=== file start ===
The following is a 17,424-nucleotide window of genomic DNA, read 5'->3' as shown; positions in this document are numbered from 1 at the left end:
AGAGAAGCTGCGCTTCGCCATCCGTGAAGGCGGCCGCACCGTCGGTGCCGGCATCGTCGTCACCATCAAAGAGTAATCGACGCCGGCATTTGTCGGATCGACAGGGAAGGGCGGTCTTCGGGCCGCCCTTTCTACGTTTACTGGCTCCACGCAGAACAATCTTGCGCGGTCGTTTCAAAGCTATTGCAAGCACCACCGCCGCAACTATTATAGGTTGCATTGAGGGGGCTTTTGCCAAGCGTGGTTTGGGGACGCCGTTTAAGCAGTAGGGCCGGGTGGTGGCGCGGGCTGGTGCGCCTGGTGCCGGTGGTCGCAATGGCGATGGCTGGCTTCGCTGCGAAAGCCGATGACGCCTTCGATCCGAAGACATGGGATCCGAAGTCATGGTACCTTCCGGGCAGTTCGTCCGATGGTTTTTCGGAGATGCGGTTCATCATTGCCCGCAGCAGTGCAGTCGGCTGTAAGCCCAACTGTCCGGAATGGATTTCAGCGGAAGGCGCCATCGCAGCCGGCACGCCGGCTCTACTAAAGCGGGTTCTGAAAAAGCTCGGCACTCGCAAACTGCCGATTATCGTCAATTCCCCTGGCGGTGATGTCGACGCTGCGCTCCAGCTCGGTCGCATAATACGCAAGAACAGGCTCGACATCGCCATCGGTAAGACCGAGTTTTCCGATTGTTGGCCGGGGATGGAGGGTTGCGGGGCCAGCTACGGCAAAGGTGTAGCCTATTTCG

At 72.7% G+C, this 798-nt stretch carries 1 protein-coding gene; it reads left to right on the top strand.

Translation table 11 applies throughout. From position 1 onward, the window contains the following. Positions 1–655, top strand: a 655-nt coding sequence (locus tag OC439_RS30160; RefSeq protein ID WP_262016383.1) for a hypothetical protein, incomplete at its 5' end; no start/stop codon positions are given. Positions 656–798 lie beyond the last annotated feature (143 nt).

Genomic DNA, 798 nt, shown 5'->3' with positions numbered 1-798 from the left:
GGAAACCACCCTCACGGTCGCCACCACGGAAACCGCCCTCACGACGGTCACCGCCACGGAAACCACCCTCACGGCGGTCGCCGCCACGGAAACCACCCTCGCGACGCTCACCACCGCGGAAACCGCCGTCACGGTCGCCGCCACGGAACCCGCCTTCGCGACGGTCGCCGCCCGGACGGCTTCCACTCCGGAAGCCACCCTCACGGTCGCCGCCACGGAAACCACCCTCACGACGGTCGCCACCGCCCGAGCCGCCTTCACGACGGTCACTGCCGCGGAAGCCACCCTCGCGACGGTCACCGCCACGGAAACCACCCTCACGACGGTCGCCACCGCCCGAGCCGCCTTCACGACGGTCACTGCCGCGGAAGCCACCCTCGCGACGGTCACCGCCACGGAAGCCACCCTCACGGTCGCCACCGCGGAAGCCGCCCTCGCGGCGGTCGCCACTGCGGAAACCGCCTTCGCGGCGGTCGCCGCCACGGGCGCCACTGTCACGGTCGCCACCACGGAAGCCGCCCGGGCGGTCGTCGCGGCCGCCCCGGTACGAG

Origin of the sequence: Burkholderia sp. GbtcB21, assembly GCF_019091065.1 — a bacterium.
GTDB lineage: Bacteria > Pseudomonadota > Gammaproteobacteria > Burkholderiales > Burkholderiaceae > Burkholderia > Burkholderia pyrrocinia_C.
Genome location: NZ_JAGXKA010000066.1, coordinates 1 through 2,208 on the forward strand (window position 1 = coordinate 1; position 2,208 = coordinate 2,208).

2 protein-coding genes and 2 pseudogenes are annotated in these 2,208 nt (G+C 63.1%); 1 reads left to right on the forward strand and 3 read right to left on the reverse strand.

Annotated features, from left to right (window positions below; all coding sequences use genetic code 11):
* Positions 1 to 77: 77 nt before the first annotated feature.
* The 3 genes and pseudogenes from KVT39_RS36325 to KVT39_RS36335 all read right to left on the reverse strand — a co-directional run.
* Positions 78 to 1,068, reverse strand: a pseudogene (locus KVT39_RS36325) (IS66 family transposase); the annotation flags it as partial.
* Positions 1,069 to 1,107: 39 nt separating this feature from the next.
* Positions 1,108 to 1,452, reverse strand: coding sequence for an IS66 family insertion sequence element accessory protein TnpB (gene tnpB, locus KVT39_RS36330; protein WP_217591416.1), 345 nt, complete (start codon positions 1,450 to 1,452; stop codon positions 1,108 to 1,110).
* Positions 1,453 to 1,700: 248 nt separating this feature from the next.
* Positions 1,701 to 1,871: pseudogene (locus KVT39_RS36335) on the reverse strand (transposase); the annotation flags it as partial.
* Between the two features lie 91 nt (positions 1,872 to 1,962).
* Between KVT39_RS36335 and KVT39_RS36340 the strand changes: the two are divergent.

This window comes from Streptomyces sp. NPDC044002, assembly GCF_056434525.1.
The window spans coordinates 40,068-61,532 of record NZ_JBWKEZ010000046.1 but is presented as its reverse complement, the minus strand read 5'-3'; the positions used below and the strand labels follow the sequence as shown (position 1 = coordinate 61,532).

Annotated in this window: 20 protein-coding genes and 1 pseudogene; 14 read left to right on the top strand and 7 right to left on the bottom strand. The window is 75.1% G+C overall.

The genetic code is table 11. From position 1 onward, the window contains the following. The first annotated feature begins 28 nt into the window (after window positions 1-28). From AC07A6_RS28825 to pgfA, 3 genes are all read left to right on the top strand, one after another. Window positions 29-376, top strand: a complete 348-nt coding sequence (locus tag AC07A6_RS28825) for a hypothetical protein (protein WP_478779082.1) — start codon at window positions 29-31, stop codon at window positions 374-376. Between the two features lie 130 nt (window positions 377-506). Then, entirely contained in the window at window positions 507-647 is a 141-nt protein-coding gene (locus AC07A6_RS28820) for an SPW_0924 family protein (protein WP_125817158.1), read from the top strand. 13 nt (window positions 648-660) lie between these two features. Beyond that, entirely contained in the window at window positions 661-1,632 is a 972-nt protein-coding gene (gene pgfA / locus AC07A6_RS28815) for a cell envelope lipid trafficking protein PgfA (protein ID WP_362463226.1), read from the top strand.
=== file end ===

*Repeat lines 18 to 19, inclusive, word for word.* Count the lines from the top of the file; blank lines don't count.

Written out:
* Positions 1,701 to 1,871: pseudogene (locus KVT39_RS36335) on the reverse strand (transposase); the annotation flags it as partial.
* Between the two features lie 91 nt (positions 1,872 to 1,962).